Get Task & Purpose in your inbox
DoD's New Drug-Test Plan Will Take The Piss Out Of Recruits
Effective April 3, 2017, each military branch will expand its drug-screening procedures for applicants. That means more peeing into cups, and probably a few more drug waivers.
Applicants are currently tested for illicit substances and prescription drug abuse while they are in the Delayed Entry Program. At the moment, the military tests for marijuana, cocaine, amphetamines, methamphetamine, and designed amphetamines like MDMA, commonly referred to as Molly or ecstasy.
The new test will screen for all of those substances, as well as heroin, codeine, morphine, hydrocodone, oxycodone, hydromorphone, oxymorphone,benzodiazepine sedative and a number of synthetic cannabinoids, like spice, according to a Department of Defense press release. So that means toking up on fake weed in your car before you walk into the recruiter’s office isn’t going to fly anymore. Plus that crap is like the Diet Coke version of weed — it’s crappy and worse for you than the real drug.
Another major change: If an applicant tests positive twice for any of the banned drugs, he or she will be permanently barred from military service. Under the new rules, applicants who test positive will be able to apply again after 90 days, if the service allows it. This is a pretty big shift from the current policy, in which reapplication requirements vary based on the type of drug.
The change is in response to “the level of illicit and prescription medication abuse among civilians, as well as the increase in heroin,” according to the DoD release.
The new standards will apply to all military applicants — from enlistees to appointees at the service academies, incoming members of ROTC, and other officer candidates.
About 279,400 applicants are processed each year; of those, roughly 2,400 test positive for drugs. With the expanded screening, the military expects an additional 450 will pop each year.
If you’re a big time pill popper, then you’re out of luck come April. For the rest of the applicants looking to serve: You’re now less likely to end up with a rackmate who’s addicted to prescription drugs and hooked on bath salts.
The Taliban may not have breached the walls of Bagram, but they damaged the hell out of its main passenger terminal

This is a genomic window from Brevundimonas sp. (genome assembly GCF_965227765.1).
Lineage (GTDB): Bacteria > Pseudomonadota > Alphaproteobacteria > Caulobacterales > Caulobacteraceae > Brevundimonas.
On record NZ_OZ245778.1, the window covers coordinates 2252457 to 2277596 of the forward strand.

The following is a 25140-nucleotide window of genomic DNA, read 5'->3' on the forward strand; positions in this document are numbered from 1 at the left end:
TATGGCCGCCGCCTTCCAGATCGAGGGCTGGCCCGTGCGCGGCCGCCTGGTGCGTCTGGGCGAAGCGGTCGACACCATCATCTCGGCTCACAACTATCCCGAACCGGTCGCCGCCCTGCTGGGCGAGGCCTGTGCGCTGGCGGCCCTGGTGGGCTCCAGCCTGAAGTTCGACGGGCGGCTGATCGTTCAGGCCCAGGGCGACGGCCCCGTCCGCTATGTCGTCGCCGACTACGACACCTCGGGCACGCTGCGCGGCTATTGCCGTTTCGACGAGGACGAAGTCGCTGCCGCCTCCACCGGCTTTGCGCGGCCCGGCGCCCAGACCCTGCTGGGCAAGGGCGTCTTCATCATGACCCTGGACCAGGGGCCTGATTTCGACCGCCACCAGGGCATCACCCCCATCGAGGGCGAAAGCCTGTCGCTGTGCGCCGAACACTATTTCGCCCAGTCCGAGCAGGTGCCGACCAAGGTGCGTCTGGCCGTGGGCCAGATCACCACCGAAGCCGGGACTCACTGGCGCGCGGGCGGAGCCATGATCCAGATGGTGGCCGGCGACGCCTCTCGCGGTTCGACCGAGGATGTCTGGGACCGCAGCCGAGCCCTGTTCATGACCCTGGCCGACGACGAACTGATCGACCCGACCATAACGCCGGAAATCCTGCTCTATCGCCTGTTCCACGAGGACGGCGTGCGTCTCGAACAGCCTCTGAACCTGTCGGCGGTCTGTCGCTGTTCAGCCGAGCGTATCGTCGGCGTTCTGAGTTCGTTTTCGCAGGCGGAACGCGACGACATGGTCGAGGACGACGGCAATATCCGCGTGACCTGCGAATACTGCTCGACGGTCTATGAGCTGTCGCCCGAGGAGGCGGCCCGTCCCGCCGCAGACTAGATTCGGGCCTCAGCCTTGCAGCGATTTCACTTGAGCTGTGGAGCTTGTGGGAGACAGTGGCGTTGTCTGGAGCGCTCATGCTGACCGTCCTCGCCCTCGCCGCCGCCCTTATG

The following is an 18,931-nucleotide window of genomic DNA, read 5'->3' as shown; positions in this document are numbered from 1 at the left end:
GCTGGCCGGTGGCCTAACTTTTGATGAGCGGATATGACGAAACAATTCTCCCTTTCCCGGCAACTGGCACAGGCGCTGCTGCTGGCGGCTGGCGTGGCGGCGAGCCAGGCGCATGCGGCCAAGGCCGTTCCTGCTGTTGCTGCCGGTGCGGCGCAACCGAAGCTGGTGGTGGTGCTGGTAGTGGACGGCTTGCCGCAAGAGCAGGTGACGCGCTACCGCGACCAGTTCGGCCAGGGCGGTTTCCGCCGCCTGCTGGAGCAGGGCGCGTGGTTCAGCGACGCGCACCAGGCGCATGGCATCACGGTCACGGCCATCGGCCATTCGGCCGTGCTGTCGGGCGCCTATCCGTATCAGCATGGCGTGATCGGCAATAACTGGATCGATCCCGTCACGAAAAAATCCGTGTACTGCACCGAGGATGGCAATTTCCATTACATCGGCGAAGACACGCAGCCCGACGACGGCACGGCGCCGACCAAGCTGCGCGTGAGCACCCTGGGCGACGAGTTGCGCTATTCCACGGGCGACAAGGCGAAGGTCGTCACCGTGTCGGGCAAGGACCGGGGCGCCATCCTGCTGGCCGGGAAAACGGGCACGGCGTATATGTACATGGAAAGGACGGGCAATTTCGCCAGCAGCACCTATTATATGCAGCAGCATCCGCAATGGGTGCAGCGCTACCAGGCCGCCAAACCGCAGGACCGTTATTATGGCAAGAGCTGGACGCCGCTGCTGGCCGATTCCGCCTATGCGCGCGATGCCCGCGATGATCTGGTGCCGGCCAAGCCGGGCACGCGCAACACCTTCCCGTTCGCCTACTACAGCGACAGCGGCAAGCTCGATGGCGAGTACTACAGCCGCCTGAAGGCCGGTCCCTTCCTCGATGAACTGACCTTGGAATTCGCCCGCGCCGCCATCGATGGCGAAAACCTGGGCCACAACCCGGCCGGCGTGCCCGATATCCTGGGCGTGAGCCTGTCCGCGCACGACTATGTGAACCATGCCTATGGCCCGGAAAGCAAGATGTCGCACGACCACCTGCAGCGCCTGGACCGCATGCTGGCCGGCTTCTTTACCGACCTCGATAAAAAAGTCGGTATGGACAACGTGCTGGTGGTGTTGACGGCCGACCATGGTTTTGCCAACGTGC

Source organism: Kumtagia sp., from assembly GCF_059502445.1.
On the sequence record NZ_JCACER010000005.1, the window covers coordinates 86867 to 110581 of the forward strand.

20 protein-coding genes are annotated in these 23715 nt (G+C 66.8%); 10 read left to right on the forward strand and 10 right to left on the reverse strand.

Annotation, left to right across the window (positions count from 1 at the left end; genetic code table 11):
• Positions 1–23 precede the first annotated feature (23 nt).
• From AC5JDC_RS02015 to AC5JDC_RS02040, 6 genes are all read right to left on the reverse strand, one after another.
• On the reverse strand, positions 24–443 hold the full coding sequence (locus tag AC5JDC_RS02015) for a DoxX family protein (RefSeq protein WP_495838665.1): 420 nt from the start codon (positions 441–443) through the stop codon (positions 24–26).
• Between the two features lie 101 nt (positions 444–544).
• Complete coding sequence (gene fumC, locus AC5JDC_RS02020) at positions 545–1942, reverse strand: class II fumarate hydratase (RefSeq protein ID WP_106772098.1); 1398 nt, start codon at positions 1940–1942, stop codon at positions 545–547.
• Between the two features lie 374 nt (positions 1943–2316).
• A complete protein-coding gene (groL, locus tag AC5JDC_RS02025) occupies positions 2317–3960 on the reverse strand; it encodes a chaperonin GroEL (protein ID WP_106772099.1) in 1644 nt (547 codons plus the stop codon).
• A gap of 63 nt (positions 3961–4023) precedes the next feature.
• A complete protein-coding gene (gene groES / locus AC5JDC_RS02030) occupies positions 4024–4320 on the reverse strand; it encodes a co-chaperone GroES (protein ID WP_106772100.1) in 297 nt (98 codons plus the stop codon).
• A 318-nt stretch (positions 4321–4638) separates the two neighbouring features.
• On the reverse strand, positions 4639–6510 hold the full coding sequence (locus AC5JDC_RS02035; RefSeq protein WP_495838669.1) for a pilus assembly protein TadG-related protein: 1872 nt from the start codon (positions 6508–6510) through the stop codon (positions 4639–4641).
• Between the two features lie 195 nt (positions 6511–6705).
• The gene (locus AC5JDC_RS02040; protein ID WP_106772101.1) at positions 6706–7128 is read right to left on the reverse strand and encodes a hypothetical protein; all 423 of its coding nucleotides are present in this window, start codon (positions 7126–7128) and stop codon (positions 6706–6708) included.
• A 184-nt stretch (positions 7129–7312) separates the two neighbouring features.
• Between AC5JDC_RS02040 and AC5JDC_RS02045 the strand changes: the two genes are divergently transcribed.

Blasts from Taliban car bombs outside of Bagram Airfield on Wednesday caused extensive damage to the base's passenger terminal, new pictures released by the 45th Expeditionary Wing show.
The pictures, which are part of a photo essay called "Bagram stands fast," were posted on the Defense Visual Information Distribution Service's website on Thursday.
'The Hurt Locker' will be coming out in 'Digital 4K Ultra HD' so you can watch every inaccuracy in excruciating detail
Average pay, housing and subsistence allowances will increase for members of the military in 2020, the Pentagon announced Thursday.
Editor's Note: This article originally appeared on Business Insider.
A retired Navy SEAL running for Congress wore a U.S. Navy dress white uniform at a recent campaign event, Business Insider has learned.
Republican candidate Floyd McLendon of Texas spoke to an audience at his campaign kick-off event in November, wearing the Navy uniform adorned with numerous medals — including what appeared to be the Navy SEAL Trident, the insignia reserved for members of the elite community like McLendon.
The inaugural event in Dallas was held in the 30th congressional district, a different district than the one McLendon is running in. Political strategists in Texas described the venue's location as highly unusual for a House candidate.
A former Fort Bliss solider stood bruised and badly injured in court Thursday as he pleaded guilty to cutting the throat of another soldier during a 2017 drug robbery.
Zachary Johnston, who appeared in court in an orange jail jumpsuit and shackles around his ankles, pleaded guilty Thursday to a lesser count of murder as part of a plea agreement with state prosecutors.
He also appeared in court with two black eyes, bruises and cuts all over his face after he was involved in a jailhouse fight.
Johnston was sentenced to life in prison with the possibility of parole in connection with the brutal slaying of Tyler Kaden Croke, 23, on May 7, 2017, during a drug robbery at the Cantera Apartments in East El Paso. Croke, 23, was in the U.S. Army and served a tour of duty in Afghanistan.